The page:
Sunday, March 06, 2011

Mnemosyne, human memory, and the wonder of our technological memory

1987-08-D-0024 by martin_kalfatovic
1987-08-D-0024 a photo by martin_kalfatovic on Flickr.
The Washington Post had a book review (by Marie Arana) of Joshua Foer's Moonwalking With Einstein, which, from the review seems a shallow paen to the idea of being able to memorize the names of Presidents, State capitals, and other parlor tricks.

Rather than the random storage of bits and bytes the Foer seems to glorify (how many cards can you memorize?). I choose to honor and celebrate Mnemosyne, the human memory that creates new things.

Mnemosyne, of course, was the personification of memory in Greek mythology. She was a Titaness (daughter of Gaia and Uranus) and most importantly, mother of the nine Muses. In short, the wellspring from which spring all that is creative.

The critics of the aide-mémoire are, of course legion. Plato, with his legendary distrust of shadows and symbols, give the classic diatribe against human (or even godly) inventions that will help humans to remember:
But when they came to letters, This, said Theuth, will make the Egyptians wiser and give them better memories; it is a specific both for the memory and for the wit. Thamus replied: O most ingenious Theuth, the parent or inventor of an art is not always the best judge of the utility or inutility of his own inventions to the users of them. And in this instance, you who are the father of letters, from a paternal love of your own children have been led to attribute to them a quality which they cannot have; for this discovery of yours will create forgetfulness in the learners' souls, because they will not use their memories; they will trust to the external written characters and not remember of themselves. The specific which you have discovered is an aid not to memory, but to reminiscence, and you give your disciples not truth, but only the semblance of truth; they will be hearers of many things and will have learned nothing; they will appear to be omniscient and will generally know nothing; they will be tiresome company, having the show of wisdom without the reality. (Plato, Phaedrus). Emphasis added.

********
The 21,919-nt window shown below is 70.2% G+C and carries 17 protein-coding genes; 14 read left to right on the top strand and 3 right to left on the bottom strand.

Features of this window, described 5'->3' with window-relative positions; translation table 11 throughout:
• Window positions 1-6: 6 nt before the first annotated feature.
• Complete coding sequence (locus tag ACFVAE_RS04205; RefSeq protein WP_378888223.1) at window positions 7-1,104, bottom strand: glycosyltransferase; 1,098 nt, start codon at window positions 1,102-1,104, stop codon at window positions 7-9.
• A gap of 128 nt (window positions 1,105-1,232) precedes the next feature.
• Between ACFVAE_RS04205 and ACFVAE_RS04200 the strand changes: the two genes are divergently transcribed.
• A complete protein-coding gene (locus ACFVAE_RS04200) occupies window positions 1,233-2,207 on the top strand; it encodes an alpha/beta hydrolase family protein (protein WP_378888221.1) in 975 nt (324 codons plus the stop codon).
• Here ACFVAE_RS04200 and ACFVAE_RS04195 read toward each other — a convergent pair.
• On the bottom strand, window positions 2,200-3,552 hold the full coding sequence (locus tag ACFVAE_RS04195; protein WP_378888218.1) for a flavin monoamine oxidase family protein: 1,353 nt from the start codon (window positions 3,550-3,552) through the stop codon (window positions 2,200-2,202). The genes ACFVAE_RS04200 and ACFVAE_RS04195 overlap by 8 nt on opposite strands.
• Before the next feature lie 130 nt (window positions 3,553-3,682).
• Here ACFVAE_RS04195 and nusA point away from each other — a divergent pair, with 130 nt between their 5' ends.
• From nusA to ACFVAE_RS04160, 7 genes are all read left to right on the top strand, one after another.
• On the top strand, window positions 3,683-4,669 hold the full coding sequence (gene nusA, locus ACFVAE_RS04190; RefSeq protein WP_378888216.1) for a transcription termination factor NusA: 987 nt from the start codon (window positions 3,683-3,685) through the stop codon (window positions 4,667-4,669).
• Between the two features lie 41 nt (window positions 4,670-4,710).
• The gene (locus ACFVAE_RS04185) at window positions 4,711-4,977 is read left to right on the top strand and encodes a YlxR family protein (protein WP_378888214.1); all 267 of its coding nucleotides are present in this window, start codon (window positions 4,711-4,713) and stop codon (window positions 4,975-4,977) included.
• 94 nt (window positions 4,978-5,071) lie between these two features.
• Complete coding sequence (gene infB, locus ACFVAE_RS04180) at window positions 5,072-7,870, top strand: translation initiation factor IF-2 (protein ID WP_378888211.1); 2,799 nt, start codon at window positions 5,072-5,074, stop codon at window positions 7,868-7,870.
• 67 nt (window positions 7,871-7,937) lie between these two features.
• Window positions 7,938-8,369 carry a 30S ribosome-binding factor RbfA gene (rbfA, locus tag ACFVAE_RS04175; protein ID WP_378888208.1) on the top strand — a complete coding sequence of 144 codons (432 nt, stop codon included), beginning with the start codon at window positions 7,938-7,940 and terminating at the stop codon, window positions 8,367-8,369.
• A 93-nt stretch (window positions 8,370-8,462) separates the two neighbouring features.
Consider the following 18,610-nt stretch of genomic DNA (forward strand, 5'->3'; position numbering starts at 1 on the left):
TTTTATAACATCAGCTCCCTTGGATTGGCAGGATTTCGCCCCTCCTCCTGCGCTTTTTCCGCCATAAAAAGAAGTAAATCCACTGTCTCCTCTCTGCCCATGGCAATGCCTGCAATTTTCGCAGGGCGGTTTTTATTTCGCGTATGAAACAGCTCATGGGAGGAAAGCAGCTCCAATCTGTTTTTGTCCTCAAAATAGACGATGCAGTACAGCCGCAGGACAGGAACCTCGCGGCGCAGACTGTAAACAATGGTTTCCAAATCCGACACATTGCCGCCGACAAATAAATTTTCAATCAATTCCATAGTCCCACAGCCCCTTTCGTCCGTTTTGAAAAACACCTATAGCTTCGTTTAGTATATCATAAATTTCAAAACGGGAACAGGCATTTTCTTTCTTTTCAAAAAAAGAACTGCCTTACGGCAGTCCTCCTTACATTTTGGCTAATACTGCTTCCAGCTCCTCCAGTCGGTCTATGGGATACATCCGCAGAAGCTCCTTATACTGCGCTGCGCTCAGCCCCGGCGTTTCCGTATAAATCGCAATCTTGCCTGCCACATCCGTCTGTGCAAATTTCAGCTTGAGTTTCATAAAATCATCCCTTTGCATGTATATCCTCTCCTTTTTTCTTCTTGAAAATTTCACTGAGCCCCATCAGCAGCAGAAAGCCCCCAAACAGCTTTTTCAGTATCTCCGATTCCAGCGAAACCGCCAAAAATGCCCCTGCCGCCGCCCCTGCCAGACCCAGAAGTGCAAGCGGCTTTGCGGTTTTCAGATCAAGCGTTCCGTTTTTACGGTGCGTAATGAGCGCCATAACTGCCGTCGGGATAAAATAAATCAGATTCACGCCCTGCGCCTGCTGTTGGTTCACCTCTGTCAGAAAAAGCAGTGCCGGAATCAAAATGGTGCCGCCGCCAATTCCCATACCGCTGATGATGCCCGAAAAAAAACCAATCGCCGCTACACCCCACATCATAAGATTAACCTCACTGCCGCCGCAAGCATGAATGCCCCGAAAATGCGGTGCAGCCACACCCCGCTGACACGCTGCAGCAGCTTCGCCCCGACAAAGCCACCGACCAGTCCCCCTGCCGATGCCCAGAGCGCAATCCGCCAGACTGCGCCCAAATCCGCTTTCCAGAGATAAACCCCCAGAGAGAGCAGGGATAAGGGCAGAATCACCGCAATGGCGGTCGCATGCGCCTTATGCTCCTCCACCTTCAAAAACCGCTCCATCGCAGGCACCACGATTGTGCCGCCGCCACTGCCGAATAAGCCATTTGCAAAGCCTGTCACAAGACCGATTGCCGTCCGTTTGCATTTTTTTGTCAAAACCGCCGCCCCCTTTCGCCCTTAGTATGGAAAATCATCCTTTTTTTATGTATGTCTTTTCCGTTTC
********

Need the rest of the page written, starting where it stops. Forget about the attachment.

I, for one, revel in the memory aids that use those decreasing powers of my personal memory to make connections, to make new thoughts, and not spend too much mental space on mere facts. The human created aids that let me call up Plato with a few clicks and not rely on imperfect memory; the tools which let me instantly find a picture of the Colossi of Memnon, the tools that let me actually write and publish this and not rely on bards to memorize, and pass it on. Am I being tiresome? Am I lacking the reality of wisdom? Is this but the semblance of truth, or is it truth?

(Which isn't to say that I don't have the entire lyrics to the "Gilligan's Island Theme" safely tucked away in my head or that I made my daughter memorize the opening lines of A Tale of Two Cities today!).

And, FYI, the picture above is one of the Colossi of Memnon, often associated with Theuth.

2 comments:

1 said...

not Plato, but Socrates, and only reciting from memory what he had heard, if we can trust Plato's writings

Martin said...

True, but so hard to separate Socrates from Plato in the dialogs, no?